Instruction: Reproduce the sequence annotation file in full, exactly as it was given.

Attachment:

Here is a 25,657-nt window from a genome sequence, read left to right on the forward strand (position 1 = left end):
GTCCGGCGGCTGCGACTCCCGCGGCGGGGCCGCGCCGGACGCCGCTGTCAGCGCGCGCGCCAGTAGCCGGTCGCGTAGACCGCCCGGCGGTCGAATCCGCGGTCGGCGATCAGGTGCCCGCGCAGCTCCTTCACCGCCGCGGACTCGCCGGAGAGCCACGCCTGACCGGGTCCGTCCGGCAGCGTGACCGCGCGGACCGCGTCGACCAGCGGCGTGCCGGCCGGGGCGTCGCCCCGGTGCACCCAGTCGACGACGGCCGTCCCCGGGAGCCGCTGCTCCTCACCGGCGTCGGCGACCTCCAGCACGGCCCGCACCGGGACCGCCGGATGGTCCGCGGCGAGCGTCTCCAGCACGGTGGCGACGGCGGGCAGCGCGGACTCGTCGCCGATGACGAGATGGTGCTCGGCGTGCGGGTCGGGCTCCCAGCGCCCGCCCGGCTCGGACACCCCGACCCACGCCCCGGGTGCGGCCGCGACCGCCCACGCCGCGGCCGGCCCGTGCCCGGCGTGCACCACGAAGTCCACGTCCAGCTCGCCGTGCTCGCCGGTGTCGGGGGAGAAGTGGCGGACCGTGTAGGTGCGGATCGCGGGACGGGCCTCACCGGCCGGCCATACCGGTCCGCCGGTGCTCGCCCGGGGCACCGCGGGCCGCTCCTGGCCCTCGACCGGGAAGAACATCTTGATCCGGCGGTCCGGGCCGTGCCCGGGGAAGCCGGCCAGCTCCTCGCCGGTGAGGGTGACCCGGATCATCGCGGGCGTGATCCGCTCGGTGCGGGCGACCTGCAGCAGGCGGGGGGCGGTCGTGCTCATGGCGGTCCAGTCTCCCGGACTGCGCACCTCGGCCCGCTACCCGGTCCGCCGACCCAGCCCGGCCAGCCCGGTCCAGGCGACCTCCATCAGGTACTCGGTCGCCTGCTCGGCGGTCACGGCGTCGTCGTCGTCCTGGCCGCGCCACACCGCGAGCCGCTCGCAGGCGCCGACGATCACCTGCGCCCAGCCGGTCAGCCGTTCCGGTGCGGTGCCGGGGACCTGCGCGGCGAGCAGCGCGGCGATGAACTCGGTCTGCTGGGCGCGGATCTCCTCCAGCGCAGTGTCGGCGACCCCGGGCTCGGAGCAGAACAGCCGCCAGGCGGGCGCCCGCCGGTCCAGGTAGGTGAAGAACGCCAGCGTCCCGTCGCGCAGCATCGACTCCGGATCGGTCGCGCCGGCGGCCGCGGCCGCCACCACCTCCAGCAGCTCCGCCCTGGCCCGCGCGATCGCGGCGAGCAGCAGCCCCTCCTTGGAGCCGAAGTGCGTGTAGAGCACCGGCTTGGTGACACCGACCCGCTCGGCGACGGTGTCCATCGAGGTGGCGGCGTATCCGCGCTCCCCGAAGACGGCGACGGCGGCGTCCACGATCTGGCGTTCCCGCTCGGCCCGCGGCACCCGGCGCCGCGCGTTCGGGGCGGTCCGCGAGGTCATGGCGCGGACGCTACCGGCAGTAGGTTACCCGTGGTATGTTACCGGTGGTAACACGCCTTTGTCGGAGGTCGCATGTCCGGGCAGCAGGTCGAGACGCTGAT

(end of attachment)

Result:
Here is a 25,657-nt window from a genome sequence, read left to right on the forward strand (position 1 = left end):
GTCCGGCGGCTGCGACTCCCGCGGCGGGGCCGCGCCGGACGCCGCTGTCAGCGCGCGCGCCAGTAGCCGGTCGCGTAGACCGCCCGGCGGTCGAATCCGCGGTCGGCGATCAGGTGCCCGCGCAGCTCCTTCACCGCCGCGGACTCGCCGGAGAGCCACGCCTGACCGGGTCCGTCCGGCAGCGTGACCGCGCGGACCGCGTCGACCAGCGGCGTGCCGGCCGGGGCGTCGCCCCGGTGCACCCAGTCGACGACGGCCGTCCCCGGGAGCCGCTGCTCCTCACCGGCGTCGGCGACCTCCAGCACGGCCCGCACCGGGACCGCCGGATGGTCCGCGGCGAGCGTCTCCAGCACGGTGGCGACGGCGGGCAGCGCGGACTCGTCGCCGATGACGAGATGGTGCTCGGCGTGCGGGTCGGGCTCCCAGCGCCCGCCCGGCTCGGACACCCCGACCCACGCCCCGGGTGCGGCCGCGACCGCCCACGCCGCGGCCGGCCCGTGCCCGGCGTGCACCACGAAGTCCACGTCCAGCTCGCCGTGCTCGCCGGTGTCGGGGGAGAAGTGGCGGACCGTGTAGGTGCGGATCGCGGGACGGGCCTCACCGGCCGGCCATACCGGTCCGCCGGTGCTCGCCCGGGGCACCGCGGGCCGCTCCTGGCCCTCGACCGGGAAGAACATCTTGATCCGGCGGTCCGGGCCGTGCCCGGGGAAGCCGGCCAGCTCCTCGCCGGTGAGGGTGACCCGGATCATCGCGGGCGTGATCCGCTCGGTGCGGGCGACCTGCAGCAGGCGGGGGGCGGTCGTGCTCATGGCGGTCCAGTCTCCCGGACTGCGCACCTCGGCCCGCTACCCGGTCCGCCGACCCAGCCCGGCCAGCCCGGTCCAGGCGACCTCCATCAGGTACTCGGTCGCCTGCTCGGCGGTCACGGCGTCGTCGTCGTCCTGGCCGCGCCACACCGCGAGCCGCTCGCAGGCGCCGACGATCACCTGCGCCCAGCCGGTCAGCCGTTCCGGTGCGGTGCCGGGGACCTGCGCGGCGAGCAGCGCGGCGATGAACTCGGTCTGCTGGGCGCGGATCTCCTCCAGCGCAGTGTCGGCGACCCCGGGCTCGGAGCAGAACAGCCGCCAGGCGGGCGCCCGCCGGTCCAGGTAGGTGAAGAACGCCAGCGTCCCGTCGCGCAGCATCGACTCCGGATCGGTCGCGCCGGCGGCCGCGGCCGCCACCACCTCCAGCAGCTCCGCCCTGGCCCGCGCGATCGCGGCGAGCAGCAGCCCCTCCTTGGAGCCGAAGTGCGTGTAGAGCACCGGCTTGGTGACACCGACCCGCTCGGCGACGGTGTCCATCGAGGTGGCGGCGTATCCGCGCTCCCCGAAGACGGCGACGGCGGCGTCCACGATCTGGCGTTCCCGCTCGGCCCGCGGCACCCGGCGCCGCGCGTTCGGGGCGGTCCGCGAGGTCATGGCGCGGACGCTACCGGCAGTAGGTTACCCGTGGTATGTTACCGGTGGTAACACGCCTTTGTCGGAGGTCGCATGTCCGGGCAGCAGGTCGAGACGCTGAT